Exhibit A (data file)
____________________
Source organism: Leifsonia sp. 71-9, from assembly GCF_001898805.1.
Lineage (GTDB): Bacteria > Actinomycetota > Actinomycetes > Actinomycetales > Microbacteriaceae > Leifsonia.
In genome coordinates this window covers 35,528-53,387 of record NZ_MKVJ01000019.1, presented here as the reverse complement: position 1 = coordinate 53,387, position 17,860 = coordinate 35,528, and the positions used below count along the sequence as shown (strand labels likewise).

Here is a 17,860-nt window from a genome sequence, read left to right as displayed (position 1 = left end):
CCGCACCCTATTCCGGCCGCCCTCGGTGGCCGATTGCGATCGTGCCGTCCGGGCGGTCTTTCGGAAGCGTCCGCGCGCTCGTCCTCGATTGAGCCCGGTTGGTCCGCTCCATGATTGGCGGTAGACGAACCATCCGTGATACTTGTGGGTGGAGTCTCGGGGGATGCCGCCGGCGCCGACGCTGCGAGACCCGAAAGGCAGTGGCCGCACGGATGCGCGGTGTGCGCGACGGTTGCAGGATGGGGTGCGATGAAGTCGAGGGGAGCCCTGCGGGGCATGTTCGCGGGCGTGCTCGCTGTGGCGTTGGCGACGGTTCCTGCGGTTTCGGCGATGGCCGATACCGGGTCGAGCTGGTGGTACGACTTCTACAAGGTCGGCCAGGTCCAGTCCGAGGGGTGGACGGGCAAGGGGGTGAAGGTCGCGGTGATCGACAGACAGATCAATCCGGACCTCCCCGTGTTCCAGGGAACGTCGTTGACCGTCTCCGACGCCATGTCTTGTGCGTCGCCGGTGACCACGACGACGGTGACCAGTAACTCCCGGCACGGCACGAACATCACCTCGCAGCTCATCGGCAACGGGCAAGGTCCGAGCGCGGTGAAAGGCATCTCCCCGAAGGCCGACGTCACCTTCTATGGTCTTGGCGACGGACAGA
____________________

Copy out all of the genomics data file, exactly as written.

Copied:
Source organism: Leifsonia sp. 71-9, from assembly GCF_001898805.1.
Lineage (GTDB): Bacteria > Actinomycetota > Actinomycetes > Actinomycetales > Microbacteriaceae > Leifsonia.
In genome coordinates this window covers 35,528-53,387 of record NZ_MKVJ01000019.1, presented here as the reverse complement: position 1 = coordinate 53,387, position 17,860 = coordinate 35,528, and the positions used below count along the sequence as shown (strand labels likewise).

Here is a 17,860-nt window from a genome sequence, read left to right as displayed (position 1 = left end):
CCGCACCCTATTCCGGCCGCCCTCGGTGGCCGATTGCGATCGTGCCGTCCGGGCGGTCTTTCGGAAGCGTCCGCGCGCTCGTCCTCGATTGAGCCCGGTTGGTCCGCTCCATGATTGGCGGTAGACGAACCATCCGTGATACTTGTGGGTGGAGTCTCGGGGGATGCCGCCGGCGCCGACGCTGCGAGACCCGAAAGGCAGTGGCCGCACGGATGCGCGGTGTGCGCGACGGTTGCAGGATGGGGTGCGATGAAGTCGAGGGGAGCCCTGCGGGGCATGTTCGCGGGCGTGCTCGCTGTGGCGTTGGCGACGGTTCCTGCGGTTTCGGCGATGGCCGATACCGGGTCGAGCTGGTGGTACGACTTCTACAAGGTCGGCCAGGTCCAGTCCGAGGGGTGGACGGGCAAGGGGGTGAAGGTCGCGGTGATCGACAGACAGATCAATCCGGACCTCCCCGTGTTCCAGGGAACGTCGTTGACCGTCTCCGACGCCATGTCTTGTGCGTCGCCGGTGACCACGACGACGGTGACCAGTAACTCCCGGCACGGCACGAACATCACCTCGCAGCTCATCGGCAACGGGCAAGGTCCGAGCGCGGTGAAAGGCATCTCCCCGAAGGCCGACGTCACCTTCTATGGTCTTGGCGACGGACAGA